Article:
If you suffer from carpal tunnel syndrome (CTS), the pain and numbness in your hand can be daunting. If the symptoms progress you can develop muscle weakness and loss of function. It can become difficult to hold a pencil, open a jar or pick up a coin.
Our hands are so important to us. In this article we will explore what CTS is and some treatment options to consider.
Carpal tunnel syndrome is a highly specific nerve problem in which the median nerve becomes entrapped (compressed) as it passes through the bones of the wrist. The median nerve innervates the muscles within the hand and forearm. It is responsible for the sensation that is felt in the thumb, index, middle and the radial half of the middle finger. If symptoms are experienced in the pinky, upper arm, shoulder or neck you probably don’t have CTS.
What Causes Carpal Tunnel Syndrome?
Carpal tunnel syndrome frequently accompanies repetitive strain. Static postures often contribute to this problem. Office workers who spend many hours sitting at a computer often hold their wrists very still for many hours while using the keyboard or mouse. Professional musicians too have similar challenges and are prone to CTS. Carpenters and assembly line workers also get carpal tunnel syndrome. Repetitive strain and static postures typically cause shortening of the muscles of the hand and their connective tissue wrappings. Shortening of these structures of the hand alters the biomechanics of the hand and set the stage for CTS. Carpal tunnel frequently occurs during pregnancy due to increased swelling of the wrist that causes compression of the median nerve.
Anatomically, the transverse carpal ligament spans across the carpal bones (eight wrist bones.) The carpal tunnel is the passageway for the median nerve and tendons to travel through the wrist. Additionally, their are fascial layers in the hand and forearm that play an important role in wrist mobility and function including the flexor retinaculum and the interosseous membrane of the forearm.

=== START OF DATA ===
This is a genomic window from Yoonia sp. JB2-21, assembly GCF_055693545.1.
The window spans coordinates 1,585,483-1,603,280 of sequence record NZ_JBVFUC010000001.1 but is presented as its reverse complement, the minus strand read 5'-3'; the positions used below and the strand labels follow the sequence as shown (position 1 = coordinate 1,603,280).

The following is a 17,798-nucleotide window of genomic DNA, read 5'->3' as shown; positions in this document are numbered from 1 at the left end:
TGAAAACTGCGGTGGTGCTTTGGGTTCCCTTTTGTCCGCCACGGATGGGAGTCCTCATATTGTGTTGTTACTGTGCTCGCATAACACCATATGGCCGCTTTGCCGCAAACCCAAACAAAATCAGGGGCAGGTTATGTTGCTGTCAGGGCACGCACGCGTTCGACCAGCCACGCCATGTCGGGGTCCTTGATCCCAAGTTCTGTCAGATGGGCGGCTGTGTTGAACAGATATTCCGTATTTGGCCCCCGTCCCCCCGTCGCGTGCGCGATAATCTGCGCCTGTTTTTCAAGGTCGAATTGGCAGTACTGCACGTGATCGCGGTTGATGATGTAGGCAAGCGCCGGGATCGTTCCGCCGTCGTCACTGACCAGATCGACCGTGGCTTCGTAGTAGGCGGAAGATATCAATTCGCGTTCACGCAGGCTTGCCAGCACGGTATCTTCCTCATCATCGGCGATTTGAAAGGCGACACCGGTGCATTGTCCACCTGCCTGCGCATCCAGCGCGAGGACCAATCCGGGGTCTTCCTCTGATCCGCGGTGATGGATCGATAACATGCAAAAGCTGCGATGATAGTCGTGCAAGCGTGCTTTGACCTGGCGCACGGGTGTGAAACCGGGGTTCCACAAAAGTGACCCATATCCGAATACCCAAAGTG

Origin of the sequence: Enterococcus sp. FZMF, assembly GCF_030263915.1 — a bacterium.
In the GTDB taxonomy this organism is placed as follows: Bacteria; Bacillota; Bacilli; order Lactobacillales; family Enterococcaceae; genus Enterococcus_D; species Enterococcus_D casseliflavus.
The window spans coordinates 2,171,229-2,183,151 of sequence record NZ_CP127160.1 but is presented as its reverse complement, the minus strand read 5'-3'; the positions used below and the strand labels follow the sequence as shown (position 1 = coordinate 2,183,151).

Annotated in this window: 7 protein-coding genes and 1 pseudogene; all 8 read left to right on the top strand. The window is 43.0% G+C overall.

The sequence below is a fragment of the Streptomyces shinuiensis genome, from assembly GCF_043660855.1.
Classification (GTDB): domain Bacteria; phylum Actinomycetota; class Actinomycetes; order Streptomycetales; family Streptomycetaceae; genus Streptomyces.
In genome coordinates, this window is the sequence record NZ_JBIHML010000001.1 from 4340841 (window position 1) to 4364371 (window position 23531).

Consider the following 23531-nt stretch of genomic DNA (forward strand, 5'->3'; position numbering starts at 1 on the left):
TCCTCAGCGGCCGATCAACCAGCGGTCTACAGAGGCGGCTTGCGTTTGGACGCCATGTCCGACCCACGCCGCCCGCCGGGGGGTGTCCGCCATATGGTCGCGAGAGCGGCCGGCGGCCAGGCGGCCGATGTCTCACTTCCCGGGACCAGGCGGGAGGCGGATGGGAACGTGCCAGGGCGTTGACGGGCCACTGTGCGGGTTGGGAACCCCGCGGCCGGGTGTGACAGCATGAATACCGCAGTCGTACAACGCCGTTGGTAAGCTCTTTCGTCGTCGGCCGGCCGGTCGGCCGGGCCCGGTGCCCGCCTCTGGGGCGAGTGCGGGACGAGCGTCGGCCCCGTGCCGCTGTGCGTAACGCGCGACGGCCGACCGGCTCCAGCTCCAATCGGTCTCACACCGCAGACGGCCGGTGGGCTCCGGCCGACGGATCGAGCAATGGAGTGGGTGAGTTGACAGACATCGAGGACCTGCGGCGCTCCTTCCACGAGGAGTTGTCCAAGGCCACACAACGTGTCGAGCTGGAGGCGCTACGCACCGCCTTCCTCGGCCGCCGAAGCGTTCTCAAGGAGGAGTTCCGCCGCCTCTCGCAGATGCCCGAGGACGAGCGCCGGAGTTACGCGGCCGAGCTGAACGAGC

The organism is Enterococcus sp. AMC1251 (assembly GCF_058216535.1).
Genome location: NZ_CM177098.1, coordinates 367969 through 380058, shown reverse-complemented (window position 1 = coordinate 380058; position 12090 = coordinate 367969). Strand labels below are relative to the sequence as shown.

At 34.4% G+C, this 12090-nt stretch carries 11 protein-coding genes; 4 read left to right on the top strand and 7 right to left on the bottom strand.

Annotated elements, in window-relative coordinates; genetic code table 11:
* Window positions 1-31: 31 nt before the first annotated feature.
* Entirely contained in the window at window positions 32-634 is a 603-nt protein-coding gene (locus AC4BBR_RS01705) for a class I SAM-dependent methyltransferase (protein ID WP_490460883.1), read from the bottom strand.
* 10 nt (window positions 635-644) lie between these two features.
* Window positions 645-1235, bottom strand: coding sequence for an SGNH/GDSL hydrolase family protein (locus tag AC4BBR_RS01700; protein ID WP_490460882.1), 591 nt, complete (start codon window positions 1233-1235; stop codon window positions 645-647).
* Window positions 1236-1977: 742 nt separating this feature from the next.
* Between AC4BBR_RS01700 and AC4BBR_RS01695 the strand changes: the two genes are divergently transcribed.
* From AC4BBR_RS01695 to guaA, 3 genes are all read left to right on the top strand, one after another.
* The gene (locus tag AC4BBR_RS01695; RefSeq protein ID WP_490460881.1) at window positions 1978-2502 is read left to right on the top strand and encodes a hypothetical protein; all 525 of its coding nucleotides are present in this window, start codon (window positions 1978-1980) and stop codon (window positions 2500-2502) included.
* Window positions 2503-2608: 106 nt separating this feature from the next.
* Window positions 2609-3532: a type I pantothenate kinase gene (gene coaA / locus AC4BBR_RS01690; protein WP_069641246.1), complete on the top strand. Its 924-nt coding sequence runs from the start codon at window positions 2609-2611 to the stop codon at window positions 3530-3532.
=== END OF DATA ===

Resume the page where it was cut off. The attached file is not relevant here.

Carpal Tunnel Syndrome occurs when the myofascia of the hand, wrist and transverse carpal ligament shorten. Mobility of the hand and wrist are lost and the median nerve and soft tissues structures within the carpal tunnel become adherent and inflamed. The entrapped median nerve becomes the source of numbness, tingling, pain and muscle weakness in the hand.
Surgery treats this problem by cutting the transverse carpal ligament. While this procedure is often affective, CTS can recur because the underlying issues have not been addressed. Additionally, the scar tissue resulting from surgery can be problematic over the course of time.
Rolfing and Carpal Tunnel Syndrome
The Rolfing Technique of Structural Integration is a therapeutic process during which the practitioner restores span and mobility to the structures of the forearm and hand. This is achieved through sustained pressure through the Rolfer’s hands. As the alignment and mobility are restored in the structure, biomechanics in the wrist improve. Many people experience positive results quickly, however long lasting results require a course of treatment.
Rolfers realign the structure in its entirety over the course of 10 sessions. It is not a symptom oriented approach but rather a series of sessions designed to restore length and mobility to the whole body. By releasing chronic stress within the myofascia many problems including the nerve compression of CTS can be healed.
Rolfing has shown itself to be an effective and gentle treatment for CTS. In future articles we will share self help techniques that include stretches and sitting posture to alleviate further episodes and prevent CTS.
The contents in this article are not meant to be diagnostic or prescriptive. Carpal Tunnel Syndrome is often complex, and a physician should always be consulted before choosing a course of treatment.